Expert Poll: Mortgage Rate Trend Predictions For June 30-July 6 | Bankrate

Rate trend index

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Mortgage experts are divided over where rates are headed in the coming week (June 30-July 6). In response to Bankrate's weekly poll, about 27 percent percent say rates are going up, around 45 percent say rates are going down and approximately 27 percent say rates will remain the same. Calculate your monthly payment using Bankrate's mortgage calculator.

Mortgage lenders are beginning to make weird choices. Interest rates will be down this week even if the market doesn't necessarily warrant it.

— Dan Green,

27% say rates will go up

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Derek Egeberg

Certified mortgage planning specialist and branch manager, Academy Mortgage, Yuma, Arizona

Higher. The short-term ‘emotional bounce’ from last week’s Fed decision has been logically processed and as such, mortgage rates will continue to rise.

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Ken H. Johnson

Real estate economist, Florida Atlantic University

After a sharp and unexpected increase in the price for 10-year Treasury notes last week, yields dropped noticeably. Since then, yields have been rising as the price on the 10-year once again settles. Long-term mortgage rates are closely tied to the yield on 10-year Treasuries. Thus, we should expect to see mortgage rates begin to climb again. Next week, long-term mortgage rates will increase.

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Greg McBride

CFA, chief financial analyst,

Vote: Up. Recession may be all everyone is talking about, but without improvement on the inflation front, the risk in mortgage rates remains very much to the upside.

45% say rates will go down

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Dan Green

CEO,, Austin, Texas

Mortgage lenders are beginning to make weird choices. Interest rates will be down this week even if the market doesn't necessarily warrant it.

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Les Parker

CMB, managing director, Transformational Mortgage Solutions, Jacksonville, Florida

Mortgage rates [will] go down. Here's a parody based on the classic by Jefferson Airplane in 1967, ‘White Rabbit’: ‘And if bears go chasing rabbits. Then they know they're going to fall.’ Uncertainty lives. Expect fireworks as the 10-year yield drops below 3 percent in July with the emergence of a bull trend. Don’t be surprised if mortgage rates fall faster than the 10-year yield.

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Robert Brusca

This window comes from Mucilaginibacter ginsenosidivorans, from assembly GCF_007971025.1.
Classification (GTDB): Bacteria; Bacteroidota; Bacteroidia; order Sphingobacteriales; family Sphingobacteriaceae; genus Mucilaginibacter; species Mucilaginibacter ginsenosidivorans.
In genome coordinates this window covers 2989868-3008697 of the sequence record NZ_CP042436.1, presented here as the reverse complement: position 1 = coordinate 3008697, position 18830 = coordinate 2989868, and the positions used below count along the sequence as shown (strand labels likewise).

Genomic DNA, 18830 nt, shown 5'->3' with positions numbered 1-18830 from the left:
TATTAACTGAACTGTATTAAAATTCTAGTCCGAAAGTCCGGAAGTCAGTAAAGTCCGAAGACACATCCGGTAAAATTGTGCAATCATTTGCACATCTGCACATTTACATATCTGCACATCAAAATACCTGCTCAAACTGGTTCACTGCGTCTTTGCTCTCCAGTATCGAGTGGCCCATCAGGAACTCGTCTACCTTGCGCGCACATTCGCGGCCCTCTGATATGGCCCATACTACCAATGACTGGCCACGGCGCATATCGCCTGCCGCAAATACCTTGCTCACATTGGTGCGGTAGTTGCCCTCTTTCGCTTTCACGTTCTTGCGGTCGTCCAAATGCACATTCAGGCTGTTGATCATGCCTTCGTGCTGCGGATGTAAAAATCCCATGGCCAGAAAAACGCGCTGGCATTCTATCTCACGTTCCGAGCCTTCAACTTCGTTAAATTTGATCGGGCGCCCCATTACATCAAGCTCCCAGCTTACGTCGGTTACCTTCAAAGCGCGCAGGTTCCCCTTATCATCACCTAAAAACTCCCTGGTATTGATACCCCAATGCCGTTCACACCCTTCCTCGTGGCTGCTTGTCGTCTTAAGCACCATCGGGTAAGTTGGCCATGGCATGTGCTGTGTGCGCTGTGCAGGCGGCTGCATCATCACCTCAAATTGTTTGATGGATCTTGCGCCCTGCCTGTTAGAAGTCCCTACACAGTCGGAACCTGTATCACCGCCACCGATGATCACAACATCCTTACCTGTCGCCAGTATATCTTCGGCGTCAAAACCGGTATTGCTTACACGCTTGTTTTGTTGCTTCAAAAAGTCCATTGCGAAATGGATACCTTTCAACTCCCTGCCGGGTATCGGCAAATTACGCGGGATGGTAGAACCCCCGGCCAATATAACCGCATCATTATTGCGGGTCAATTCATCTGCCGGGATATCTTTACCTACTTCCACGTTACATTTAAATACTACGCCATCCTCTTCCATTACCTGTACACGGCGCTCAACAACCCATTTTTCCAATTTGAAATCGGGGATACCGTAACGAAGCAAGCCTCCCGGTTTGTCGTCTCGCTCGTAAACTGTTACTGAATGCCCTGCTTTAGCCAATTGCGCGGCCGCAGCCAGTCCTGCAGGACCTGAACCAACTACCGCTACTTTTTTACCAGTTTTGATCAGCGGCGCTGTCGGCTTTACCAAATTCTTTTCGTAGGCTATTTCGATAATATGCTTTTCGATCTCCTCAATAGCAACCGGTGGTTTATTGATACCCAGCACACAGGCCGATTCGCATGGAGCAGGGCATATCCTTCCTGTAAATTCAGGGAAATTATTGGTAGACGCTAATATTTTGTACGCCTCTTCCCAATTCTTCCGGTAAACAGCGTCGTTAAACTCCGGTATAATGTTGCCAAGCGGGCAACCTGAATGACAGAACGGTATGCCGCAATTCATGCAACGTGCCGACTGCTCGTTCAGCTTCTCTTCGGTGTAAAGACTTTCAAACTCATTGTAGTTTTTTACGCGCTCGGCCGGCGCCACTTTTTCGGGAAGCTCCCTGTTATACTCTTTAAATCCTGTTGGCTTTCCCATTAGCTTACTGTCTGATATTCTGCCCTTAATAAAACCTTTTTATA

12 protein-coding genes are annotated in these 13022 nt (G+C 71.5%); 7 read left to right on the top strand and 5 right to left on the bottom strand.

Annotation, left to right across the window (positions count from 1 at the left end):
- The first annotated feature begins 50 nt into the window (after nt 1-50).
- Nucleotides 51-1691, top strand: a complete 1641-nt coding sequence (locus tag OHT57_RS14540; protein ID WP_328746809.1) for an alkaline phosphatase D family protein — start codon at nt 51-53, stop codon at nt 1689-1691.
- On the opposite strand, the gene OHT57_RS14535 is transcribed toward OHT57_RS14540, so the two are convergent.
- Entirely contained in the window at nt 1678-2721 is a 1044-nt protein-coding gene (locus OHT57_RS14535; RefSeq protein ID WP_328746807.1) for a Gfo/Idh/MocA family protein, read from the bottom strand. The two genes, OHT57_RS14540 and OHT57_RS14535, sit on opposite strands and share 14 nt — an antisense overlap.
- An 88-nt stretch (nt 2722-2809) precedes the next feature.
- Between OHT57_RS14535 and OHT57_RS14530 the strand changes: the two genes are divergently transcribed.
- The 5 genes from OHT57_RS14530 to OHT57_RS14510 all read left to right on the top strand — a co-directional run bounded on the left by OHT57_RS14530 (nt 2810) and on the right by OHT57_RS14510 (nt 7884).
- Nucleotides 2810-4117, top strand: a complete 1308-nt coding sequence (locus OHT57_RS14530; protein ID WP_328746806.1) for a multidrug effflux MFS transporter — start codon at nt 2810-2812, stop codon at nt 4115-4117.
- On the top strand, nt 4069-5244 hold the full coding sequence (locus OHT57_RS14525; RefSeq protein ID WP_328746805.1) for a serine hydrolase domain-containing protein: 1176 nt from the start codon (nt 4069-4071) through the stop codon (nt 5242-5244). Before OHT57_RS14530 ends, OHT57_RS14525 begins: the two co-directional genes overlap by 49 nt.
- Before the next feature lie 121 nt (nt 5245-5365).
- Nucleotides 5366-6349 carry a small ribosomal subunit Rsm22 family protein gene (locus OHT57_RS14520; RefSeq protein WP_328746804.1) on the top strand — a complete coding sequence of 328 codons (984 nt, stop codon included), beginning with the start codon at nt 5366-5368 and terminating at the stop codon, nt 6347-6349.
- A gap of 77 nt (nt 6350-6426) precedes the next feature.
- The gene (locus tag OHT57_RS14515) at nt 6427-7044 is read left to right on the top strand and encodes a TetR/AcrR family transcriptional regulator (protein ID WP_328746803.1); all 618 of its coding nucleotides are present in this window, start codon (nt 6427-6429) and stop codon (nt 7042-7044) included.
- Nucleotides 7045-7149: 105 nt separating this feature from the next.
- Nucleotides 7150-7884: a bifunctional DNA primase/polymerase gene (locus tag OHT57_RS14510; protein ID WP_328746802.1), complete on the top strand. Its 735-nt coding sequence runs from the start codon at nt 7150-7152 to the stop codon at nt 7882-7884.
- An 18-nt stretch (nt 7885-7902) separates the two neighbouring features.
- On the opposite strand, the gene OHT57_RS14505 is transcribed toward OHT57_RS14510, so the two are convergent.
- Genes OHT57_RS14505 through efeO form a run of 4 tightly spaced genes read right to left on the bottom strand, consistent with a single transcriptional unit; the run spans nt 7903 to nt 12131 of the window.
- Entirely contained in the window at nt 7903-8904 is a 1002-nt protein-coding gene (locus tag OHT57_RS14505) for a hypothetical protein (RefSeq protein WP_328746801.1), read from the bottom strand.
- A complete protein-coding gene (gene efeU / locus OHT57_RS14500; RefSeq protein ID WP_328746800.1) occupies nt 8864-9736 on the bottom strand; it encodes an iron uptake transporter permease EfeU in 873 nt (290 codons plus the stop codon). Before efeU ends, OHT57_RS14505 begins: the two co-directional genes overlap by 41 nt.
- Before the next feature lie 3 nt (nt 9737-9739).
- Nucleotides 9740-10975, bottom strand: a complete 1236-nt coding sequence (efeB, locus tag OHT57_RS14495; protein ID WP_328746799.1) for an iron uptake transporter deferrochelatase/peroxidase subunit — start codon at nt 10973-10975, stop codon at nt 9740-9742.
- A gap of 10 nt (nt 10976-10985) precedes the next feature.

Chief economist, Facts and Opinions Economics, New York


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Logan Mohtashami

Housing analyst, HousingWire, Irvine, California

Lower. The 10-year yield is trying to stay above 3 percent as long as possible, even with some weaker economic data. However, the fact that we aren't above the highs of 2018 in a noticeable way speaks volumes. Even as the Fed talks about really pushing rates much higher this week, the bond market isn't rising in yields like it did earlier in the year.

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Michael Becker

Branch manager, Sierra Pacific Mortgage, White Marsh, Maryland

Mortgage rates in the coming week will move depending on this week’s inflation report, the PCE, or Personal Consumption Expenditures. The core PCE is the Fed’s preferred method of measuring inflation. I expect it to show a slight decrease in inflation year-over-year, so I will say mortgage rates will improve over the coming week.

27% say unchanged

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Dick Lepre

Loan agent, CrossCountry Mortgage, Alamo, CA

Trend: Flat. With no BLS Employment Situation Report on Friday and a holiday on Monday, we should see a calm week. Markets will continue to have trouble adjusting to near-recession with sky-high inflation.

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Elizabeth Rose

Sales manager, Mortgage300 Corporation, Dallas, TX

Rates will be unchanged. While uncertainty and volatility remain the norm, Fed Chair Powell speaks and says many things the markets like. Powell sees a path back to the 2 percent inflation reading without harming the strong labor market. This is helping mortgage bonds improve along with weak GDP readings. Inflation data will be released Thursday and could swing the markets either direction. In the absence of inflation data coming in hotter than expected, I think rates will hold steady. However, this is not a climate to be gambling. I would advise locking in your rate.

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James Sahnger

Mortgage planner, C2 Financial Corporation, Jupiter, Florida

Unchanged. Volatility will continue to be the norm and with that interest rates should remain range bound. Consumer confidence dipped to its lowest level in 16 months while consumer expectations hit a nine-year low as Americans continue to deal with the reality of inflation hitting them in every corner of their wallet. Whether it’s housing costs, rent, gas and energy or strolling through the aisles of the grocery store, the consumer is getting drilled. Usually with high inflation, you’d think that interest rates would continue to climb higher, but with consumer expectations in the dumps and paychecks failing to keep up with inflation, there is simply less money to spend. Q1 GDP clocked in at -1.6 percent and there is no reason to expect that things are going to get better any time soon. That said, look for rates to bounce around but not really go far from here.